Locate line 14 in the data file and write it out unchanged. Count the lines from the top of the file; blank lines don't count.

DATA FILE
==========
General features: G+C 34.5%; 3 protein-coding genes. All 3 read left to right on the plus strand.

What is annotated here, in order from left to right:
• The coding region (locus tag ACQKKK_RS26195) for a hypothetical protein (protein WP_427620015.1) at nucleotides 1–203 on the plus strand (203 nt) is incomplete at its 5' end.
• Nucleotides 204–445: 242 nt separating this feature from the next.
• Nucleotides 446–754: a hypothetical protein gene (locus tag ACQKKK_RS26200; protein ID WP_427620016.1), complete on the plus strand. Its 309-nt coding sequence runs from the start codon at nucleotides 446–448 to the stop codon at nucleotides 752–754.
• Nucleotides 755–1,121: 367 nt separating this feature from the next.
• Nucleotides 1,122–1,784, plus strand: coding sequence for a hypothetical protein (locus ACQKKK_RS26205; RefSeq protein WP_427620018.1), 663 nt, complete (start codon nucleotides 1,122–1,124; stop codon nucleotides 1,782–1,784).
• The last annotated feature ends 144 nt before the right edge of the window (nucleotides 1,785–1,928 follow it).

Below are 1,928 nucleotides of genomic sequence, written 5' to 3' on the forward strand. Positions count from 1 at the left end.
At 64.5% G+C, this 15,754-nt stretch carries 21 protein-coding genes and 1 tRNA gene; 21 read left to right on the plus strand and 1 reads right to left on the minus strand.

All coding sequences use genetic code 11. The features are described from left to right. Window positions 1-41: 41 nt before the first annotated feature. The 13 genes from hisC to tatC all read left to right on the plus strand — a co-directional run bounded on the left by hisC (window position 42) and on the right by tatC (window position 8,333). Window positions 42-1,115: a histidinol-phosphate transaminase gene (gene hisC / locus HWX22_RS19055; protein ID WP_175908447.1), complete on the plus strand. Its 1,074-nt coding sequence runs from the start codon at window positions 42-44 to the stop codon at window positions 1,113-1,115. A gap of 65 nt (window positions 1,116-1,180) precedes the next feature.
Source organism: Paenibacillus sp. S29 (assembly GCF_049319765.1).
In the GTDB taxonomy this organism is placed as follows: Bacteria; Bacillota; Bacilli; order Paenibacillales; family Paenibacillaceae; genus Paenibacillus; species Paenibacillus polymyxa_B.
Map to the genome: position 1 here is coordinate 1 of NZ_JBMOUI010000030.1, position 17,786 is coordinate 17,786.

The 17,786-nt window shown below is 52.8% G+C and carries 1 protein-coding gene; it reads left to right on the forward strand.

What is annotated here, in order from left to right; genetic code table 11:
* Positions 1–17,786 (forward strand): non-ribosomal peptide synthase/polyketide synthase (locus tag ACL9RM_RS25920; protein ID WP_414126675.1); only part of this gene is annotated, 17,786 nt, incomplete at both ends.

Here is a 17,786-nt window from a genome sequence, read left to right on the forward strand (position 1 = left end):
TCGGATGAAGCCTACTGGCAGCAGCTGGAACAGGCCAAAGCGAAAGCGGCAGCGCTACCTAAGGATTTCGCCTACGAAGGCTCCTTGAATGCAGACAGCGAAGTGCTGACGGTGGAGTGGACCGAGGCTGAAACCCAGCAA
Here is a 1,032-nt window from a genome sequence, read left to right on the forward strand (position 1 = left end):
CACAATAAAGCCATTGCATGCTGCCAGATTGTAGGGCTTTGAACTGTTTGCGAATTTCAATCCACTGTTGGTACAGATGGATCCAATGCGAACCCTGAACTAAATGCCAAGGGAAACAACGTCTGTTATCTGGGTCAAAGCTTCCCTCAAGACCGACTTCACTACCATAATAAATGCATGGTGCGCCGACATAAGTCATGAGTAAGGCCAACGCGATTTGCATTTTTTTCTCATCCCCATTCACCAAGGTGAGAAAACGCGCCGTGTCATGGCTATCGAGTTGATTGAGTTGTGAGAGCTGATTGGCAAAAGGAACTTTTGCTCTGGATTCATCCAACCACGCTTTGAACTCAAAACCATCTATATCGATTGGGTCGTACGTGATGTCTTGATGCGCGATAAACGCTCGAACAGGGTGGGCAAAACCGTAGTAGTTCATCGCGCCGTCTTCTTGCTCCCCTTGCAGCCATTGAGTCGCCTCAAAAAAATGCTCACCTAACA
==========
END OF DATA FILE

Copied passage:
Map to the genome: position 1 here is coordinate 1 of NZ_JBMOUI010000030.1, position 17,786 is coordinate 17,786.